Character Sets

Updated: April 19, 2023

Character sets represent the mapping between numeric codes and characters. A numeric code may use one or more bytes to display a character.

Execution character sets

Execution character sets include the available set of characters in an execution environment and are defined by the QNX Neutrino implementation.

Execution character sets include:
Note: QNX advises against using wide and multibyte character sets of type wchar_t as they are in an experimental state. QNX Neutrino ships the International Components for Unicode (ICU) libraries (libicu*) that you can use instead. For more information about ICU, see

To understand how conversions between multibyte characters and characters of type char16_t and char32_t are handled, see the functions c16rtomb() and mbrtoc16(). These functions handle conversions between UTF-8 and UTF-16 or UTF-32 strings.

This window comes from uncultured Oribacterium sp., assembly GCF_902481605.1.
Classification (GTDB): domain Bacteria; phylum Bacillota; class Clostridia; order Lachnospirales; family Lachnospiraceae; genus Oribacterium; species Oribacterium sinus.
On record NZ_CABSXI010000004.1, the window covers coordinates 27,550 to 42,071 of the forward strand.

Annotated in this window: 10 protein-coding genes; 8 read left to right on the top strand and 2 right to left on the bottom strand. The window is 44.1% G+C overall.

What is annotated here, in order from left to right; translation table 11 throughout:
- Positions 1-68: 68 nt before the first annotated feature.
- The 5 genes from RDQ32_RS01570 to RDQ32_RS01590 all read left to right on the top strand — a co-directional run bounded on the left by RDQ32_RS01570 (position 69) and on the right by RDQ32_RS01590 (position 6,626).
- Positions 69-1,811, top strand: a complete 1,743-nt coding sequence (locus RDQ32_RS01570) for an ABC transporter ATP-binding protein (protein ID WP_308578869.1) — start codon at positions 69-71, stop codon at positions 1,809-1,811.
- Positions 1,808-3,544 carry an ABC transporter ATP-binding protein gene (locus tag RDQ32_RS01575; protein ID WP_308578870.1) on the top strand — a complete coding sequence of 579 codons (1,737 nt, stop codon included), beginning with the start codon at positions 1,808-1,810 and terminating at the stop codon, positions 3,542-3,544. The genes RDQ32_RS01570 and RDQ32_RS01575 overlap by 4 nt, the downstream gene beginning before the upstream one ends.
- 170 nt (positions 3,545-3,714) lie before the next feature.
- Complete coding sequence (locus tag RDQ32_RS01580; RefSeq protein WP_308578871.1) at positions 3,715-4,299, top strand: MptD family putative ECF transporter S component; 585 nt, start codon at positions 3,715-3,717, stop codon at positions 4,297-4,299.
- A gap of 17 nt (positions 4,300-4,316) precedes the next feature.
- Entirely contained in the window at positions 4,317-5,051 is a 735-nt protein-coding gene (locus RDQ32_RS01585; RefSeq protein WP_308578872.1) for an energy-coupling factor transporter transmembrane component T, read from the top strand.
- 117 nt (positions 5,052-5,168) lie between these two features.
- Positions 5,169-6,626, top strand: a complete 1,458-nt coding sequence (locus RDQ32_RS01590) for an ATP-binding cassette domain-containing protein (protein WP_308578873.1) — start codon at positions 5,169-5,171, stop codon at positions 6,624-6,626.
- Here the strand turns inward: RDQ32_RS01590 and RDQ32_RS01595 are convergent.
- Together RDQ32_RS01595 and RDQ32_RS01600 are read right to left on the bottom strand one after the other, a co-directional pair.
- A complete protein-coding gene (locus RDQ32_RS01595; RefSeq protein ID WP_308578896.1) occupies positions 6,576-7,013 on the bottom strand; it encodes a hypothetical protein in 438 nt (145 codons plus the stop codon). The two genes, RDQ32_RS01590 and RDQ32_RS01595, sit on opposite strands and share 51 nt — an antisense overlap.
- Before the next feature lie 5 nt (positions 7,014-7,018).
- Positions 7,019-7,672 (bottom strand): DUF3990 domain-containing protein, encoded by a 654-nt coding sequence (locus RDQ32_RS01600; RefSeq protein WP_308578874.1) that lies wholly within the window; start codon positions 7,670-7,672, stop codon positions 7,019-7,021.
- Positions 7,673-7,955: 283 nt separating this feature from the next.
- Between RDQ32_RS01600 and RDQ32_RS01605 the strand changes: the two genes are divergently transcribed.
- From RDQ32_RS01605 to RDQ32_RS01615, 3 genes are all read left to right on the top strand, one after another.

Alphabetic escape sequences

Alphabetic escape sequences are strings in the execution character set that represent an action rather than plain characters. These actions include backspace, vertical and horizontal tab, new line, and so on. For more information, see

Environment macros

When type wchar_t, char16_t, and char32_t can follow the Unicode standard, the compiler or C library defines the following environment macros for the implementation, which affect the handling of environment character sets:
Defined when type wchar_t can hold the short identifier of a Unicode character and mbtowc() and mbrtowc()is converted to Unicode. The <platform.h> header file defines this macro with the value 200009L.
Indicates that the basic character set (ie., single byte character set) may not have the same value as type wchar_t. Neither the qcc compiler nor the C library defines this macro.
Indicates type char16_t is UTF16 encoded. This relates to the conversion behaviour of mbrtoc16(). The qcc compiler defines this macro with the value of 1.
Indicates type char32_t is UTF32 encoded. This relates to the conversion behavior of mbrtoc32(). The qcc compiler defines this macro with the value of 1.